As Paulsen goes on to say “FOX wanted to do what no U.S. broadcast network has ever done — that is, broadcast the entire Stanley Cup Finals, giving it the credibility of the NBA Finals or World Series.”  

But that’s when Disney came in and sent the NHL on a path for TV rock bottom that it’s just beginning to crawl out of.

From the blog posting yet again:

In August 1998, Disney made a major bid for the NHL, offering to pay a combined $600 million for the broadcast and cable rights to the league — a massive increase over FOX’s $125 million deal. The danger of losing the rights to games on cable — and the danger of those games going to rivals Fox Sports Net and FX — led to Disney making the fairly controversial defensive move.

FOX had a week to make a counter-offer, but wanted to decide on which package to bid on: The cable rights or the broadcast ones.  See, what FOX wanted to do with the NHL was get all of the games.  Take the cable rights and make FX and FOX Sports Net into national brand names.  I’m a big VERSUS guy, but even I’ve gotta’ admit: I’d rather be on the network with “The Shield” than on the network with “Tapout”.

Unfortunately, the NHL’s Board of Governors, in their infinite wisdom, decided to ignore this, and took ABC’s offer.  Or what everyone thought was ABC’s offer.  As Paulsen reveals “Later, it was revealed that ESPN would pay all of the $600 Million for the deal and buy time on ABC (as in the current ESPN/ABC NBA deal).”  FOX ended up getting taken down by Disney in the end, when really the league should’ve found out who was paying for everything.  So the NHL decided to take the money, and stayed with ESPN, and moved it’s broadcast “coverage” to ABC.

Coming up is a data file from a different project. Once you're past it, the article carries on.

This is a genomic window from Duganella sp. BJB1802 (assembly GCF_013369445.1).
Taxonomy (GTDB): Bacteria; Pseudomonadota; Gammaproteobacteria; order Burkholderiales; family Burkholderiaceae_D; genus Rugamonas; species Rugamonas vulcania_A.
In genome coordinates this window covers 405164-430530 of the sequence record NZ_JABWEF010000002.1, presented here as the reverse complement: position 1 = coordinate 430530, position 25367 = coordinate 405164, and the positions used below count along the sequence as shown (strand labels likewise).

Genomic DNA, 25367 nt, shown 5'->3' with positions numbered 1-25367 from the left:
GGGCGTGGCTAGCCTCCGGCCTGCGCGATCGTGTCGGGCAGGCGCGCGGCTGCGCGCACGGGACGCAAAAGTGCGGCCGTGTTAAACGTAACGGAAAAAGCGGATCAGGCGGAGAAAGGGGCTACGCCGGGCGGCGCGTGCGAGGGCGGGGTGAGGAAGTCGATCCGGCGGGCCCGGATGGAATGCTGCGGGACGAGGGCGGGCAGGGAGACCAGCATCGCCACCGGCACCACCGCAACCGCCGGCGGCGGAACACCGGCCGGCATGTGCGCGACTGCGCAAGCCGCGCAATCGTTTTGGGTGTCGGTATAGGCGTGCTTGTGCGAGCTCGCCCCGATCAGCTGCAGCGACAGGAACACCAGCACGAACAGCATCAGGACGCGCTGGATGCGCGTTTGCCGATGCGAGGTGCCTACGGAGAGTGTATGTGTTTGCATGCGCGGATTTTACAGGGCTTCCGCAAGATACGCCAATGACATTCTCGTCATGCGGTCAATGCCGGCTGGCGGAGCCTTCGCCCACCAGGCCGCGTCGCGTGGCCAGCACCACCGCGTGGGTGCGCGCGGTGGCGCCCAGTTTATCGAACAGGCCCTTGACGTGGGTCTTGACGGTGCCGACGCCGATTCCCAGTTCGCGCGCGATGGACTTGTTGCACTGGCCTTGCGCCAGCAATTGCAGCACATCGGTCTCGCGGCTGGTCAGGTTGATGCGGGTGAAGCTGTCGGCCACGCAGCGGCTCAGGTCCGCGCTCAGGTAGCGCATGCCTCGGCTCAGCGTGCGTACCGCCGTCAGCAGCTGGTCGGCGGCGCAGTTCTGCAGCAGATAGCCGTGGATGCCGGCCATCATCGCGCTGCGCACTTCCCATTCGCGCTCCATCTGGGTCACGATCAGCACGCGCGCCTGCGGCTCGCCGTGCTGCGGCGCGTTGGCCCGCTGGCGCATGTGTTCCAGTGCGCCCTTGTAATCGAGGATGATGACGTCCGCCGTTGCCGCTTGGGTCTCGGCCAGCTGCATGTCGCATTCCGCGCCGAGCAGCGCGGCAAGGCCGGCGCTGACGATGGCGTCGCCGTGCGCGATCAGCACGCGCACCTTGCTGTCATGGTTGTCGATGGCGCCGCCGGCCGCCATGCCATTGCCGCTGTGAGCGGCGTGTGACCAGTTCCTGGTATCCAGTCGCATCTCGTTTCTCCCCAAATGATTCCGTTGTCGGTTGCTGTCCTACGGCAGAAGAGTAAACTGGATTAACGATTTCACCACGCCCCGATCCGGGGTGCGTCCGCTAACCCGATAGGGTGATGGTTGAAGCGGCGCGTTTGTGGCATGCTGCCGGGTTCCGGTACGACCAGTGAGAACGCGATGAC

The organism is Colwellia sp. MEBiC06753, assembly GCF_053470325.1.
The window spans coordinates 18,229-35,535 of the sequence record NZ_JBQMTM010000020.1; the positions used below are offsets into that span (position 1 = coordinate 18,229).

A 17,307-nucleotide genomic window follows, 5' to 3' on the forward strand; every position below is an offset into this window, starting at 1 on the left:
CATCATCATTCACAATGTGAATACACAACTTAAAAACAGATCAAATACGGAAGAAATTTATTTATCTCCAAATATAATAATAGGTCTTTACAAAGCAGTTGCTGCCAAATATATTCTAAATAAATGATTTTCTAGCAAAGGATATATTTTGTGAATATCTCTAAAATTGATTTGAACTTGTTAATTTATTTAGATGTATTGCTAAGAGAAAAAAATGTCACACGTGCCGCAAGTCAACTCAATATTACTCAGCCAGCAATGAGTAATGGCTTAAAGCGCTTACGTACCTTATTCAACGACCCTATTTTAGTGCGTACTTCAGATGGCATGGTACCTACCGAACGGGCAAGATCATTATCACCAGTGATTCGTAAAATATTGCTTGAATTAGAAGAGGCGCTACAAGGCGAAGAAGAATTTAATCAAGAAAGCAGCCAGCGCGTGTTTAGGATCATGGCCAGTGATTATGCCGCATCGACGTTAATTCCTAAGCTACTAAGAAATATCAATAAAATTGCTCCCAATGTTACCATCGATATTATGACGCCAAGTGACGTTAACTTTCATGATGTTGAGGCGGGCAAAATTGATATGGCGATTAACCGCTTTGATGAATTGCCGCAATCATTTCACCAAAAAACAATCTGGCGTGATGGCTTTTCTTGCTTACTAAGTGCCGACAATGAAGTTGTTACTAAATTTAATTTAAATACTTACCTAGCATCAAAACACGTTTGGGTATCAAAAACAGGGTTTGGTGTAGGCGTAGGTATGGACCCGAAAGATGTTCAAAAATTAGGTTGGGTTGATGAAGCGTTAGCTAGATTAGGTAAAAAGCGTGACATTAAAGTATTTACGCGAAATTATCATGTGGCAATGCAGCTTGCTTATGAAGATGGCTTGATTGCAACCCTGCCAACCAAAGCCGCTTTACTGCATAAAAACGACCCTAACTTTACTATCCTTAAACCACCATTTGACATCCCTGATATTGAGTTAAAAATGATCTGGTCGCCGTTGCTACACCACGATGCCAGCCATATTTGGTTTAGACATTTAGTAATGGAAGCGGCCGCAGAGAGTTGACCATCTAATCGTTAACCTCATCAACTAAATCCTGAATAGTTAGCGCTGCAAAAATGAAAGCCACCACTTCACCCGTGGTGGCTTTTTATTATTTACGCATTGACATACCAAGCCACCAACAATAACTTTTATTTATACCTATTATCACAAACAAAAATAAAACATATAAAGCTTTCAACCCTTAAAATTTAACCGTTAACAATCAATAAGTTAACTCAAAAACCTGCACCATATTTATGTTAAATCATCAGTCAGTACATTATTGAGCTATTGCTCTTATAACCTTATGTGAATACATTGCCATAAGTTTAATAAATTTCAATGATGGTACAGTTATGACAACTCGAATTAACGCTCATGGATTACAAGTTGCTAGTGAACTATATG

I believe this sincerely: ABC hurt the league more than anything FOX did throughout it’s five years of airing what amounted to, at most, 19 combined regular season and playoff broadcast windows (NBC now airs a maximum of 25, FOX, in it’s heyday, about 20, but only because it was shut out of most of the Stanley Cup Finals, where as ABC and NBC got Games 3-7).  Because while FOX tinkered with the game, to the point – most said – of the league teetering on looking like a video game, ABC did something even worse.  They basically ignored the sport.